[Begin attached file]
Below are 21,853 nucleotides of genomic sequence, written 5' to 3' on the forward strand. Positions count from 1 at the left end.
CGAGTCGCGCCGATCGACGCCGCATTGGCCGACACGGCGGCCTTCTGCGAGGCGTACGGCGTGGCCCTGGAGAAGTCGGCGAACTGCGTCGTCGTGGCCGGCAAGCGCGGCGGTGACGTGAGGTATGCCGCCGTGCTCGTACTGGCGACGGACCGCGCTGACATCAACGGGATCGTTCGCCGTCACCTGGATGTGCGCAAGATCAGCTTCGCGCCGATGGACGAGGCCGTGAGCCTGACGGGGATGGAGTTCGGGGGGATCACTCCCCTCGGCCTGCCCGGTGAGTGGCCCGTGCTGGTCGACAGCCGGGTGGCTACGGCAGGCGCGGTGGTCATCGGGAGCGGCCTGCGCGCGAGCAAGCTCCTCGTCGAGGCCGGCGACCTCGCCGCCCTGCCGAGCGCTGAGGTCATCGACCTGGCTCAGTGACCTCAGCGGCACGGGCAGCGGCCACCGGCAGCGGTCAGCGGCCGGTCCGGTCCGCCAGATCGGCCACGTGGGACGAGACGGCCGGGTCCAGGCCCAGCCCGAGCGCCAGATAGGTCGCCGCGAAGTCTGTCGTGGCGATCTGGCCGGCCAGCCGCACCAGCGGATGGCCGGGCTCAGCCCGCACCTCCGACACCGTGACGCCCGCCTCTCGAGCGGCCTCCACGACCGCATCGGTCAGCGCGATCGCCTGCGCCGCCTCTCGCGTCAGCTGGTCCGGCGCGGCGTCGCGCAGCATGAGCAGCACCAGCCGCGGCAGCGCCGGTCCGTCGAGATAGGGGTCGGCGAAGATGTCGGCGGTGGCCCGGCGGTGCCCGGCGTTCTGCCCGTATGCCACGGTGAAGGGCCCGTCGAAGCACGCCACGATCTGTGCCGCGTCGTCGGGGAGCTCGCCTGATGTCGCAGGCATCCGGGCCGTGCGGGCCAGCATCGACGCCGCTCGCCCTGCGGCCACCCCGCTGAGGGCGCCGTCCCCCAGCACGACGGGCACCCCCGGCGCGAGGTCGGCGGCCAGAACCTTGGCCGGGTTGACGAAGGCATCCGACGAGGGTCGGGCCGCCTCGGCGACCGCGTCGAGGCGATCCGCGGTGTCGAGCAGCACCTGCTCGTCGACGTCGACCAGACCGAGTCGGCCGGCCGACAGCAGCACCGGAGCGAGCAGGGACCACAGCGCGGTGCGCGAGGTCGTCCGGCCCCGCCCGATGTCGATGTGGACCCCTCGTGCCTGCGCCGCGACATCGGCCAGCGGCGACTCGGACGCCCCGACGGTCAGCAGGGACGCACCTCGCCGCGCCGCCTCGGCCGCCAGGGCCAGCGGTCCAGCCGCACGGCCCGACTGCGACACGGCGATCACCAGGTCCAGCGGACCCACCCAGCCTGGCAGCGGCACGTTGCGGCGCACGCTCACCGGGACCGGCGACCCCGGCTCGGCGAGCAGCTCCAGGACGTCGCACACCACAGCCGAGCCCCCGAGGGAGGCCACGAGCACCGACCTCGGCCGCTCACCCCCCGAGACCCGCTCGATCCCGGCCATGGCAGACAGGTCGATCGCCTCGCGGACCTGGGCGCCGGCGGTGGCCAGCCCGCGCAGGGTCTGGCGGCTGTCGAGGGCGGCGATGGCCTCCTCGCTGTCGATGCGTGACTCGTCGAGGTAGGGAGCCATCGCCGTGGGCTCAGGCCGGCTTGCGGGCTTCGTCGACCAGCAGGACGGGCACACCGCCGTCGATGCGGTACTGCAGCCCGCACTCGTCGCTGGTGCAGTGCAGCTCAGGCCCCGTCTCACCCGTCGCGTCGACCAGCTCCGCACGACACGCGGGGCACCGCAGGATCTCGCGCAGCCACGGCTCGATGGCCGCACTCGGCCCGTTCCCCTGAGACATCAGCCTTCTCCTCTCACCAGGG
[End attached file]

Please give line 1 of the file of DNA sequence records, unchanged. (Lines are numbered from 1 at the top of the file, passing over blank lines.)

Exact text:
Below are 21,853 nucleotides of genomic sequence, written 5' to 3' on the forward strand. Positions count from 1 at the left end.